Your Refrigerator Crisper Drawers Are Perfect For Brining Large Cuts Of Meat

Turkey brining in a pot
Turkey brining in a pot - Africa Studio/Shutterstock

To be a great home cook, it's not enough to master techniques and recipes; you've also got to have total command over the available space in your kitchen: Eliminating waste by cooking the fresh food you have available, diligently rotating stock by tossing and replacing pantry items whose freshness date has expired, and -- perhaps most crucially -- utilizing your refrigerator space to the fullest possible extent. This delicate balance is often threatened by needing an entire shelf to brine (or marinate) large cuts of meat. No longer -- by using your fridge's crisper drawer as a brining bin, you can brine or marinate the big boys while still observing food safety protocols.

If you already know the joys of Cuban lechón asado -- or roasted fresh ham marinated in sour orange juice and aromatics -- the crisper drawer is the perfect place to put that big guy down to marinate. It's an elegant solution to a crying need: Crisper drawers are often underutilized, probably less-than-periodically cleaned, and tend to be the right size to hold large cuts of meat like a whole turkey or fresh ham. You'll need a drawer that's higher than eight inches to comfortably hold an entire turkey; luckily, a ton of refrigerator makes and models offer this drawer size. Beyond that, even smaller-sized drawers (typically around six inches high) are plenty big enough to brine a whole chicken or hold a Boston butt while it relaxes after a good dry rub.

Read more: The 13 Best Steaks For Grilling

Brining, Not Crisping

turkey in a brining bag
turkey in a brining bag - Candice Bell/Shutterstock

First and foremost, always observe safe food handling protocols. For processes involving large cuts of meat (brining chicken for frying can be a 12-hour process while brining a turkey can take up to 24), you must keep the food out of the USDA's so-called "danger zone" -- the range of temperatures between 40 and 140 degrees Fahrenheit. This is the prime bacteria-growing temperature (including all the nasties that can cause sometimes fatal food-borne illnesses), and those bugs can double their number in at least 20 minutes. So, your refrigerator is the only place to do this work.

The second thing you'll need to brine in the crisper drawer (besides an appropriately sized, freshly-cleaned drawer) is what's known as a brining bag. This is sure to come as good news for those of us who've previously brined our turkeys in space-gobbling stock pots covered in plastic wrap. Brining bags are large, BPA-free, food-grade (for goodness' sake, never use garbage bags) reinforced plastic bags that often sport a double-track zipper to keep the meat and brine securely in place. The only thing you'll need to do is choose a bag large enough to submerge the fresh ham or turkey (or, alternatively, flip the cut halfway through the brining process).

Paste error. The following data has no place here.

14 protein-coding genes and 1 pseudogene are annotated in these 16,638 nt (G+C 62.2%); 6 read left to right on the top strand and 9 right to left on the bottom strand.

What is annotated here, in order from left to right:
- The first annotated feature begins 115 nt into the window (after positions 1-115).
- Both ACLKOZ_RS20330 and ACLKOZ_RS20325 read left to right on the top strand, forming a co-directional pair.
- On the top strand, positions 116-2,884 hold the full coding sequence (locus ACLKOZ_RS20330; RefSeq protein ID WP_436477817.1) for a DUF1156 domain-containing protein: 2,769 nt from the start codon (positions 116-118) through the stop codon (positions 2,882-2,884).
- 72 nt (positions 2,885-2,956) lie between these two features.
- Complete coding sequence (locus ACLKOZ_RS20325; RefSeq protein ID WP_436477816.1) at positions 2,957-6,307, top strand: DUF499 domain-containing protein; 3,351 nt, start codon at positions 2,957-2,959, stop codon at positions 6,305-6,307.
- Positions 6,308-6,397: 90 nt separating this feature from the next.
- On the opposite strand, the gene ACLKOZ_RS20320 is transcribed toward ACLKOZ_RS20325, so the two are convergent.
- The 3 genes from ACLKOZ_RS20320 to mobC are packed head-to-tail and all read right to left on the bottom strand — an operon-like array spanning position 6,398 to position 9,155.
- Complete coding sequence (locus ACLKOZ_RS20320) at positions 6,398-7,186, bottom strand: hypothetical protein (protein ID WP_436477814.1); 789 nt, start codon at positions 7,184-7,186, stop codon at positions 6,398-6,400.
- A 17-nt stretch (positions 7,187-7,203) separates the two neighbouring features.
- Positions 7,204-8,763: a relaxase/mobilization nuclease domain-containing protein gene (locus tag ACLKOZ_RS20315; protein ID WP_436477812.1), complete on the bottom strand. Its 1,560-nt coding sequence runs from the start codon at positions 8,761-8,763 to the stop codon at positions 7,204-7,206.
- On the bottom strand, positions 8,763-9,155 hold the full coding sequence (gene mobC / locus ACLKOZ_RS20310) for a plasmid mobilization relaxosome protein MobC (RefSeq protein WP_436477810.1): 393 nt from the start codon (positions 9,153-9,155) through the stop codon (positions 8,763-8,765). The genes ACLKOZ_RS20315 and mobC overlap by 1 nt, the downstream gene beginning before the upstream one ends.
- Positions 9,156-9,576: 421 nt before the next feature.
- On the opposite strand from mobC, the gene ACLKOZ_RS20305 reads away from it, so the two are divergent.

Last But Certainly Not Least

produce in a crisper drawer
produce in a crisper drawer - JulieK2/Shutterstock

As mentioned, crisper drawers can hold large cuts of meat, whether you're brining or marinating. (Here's the rule: If you want juiciness, brine. If you want flavor, marinate.) What kind of brines should you consider? If you plan on smoking a beef brisket, consider an apple cider brine with salt, sugar, bay leaves, and black peppercorns. Whole chickens love more aromatic brines, say with dried sage and basil, garlic cloves, and slices of fresh lemon. And remember: The best beef bourguignon begins with a boneless braising cut immersed in a hearty marinade of French pinot noir, carrots, mushrooms, onion, garlic, bay leaves, and a bouquet garni.

Remember: Even if you didn't spill a drop of brine or marinade (something you should never assume anyway), it's essential that you clean and disinfect the crisper drawer thoroughly before returning it to its fridge-y home and customizing its settings to get the most out of your produce. If your drawer isn't dishwasher safe, a little antibacterial soap and some elbow grease should do just fine -- but be sure to dry it first. These things are sensitive to humidity, you know.

Read the original article on Daily Meal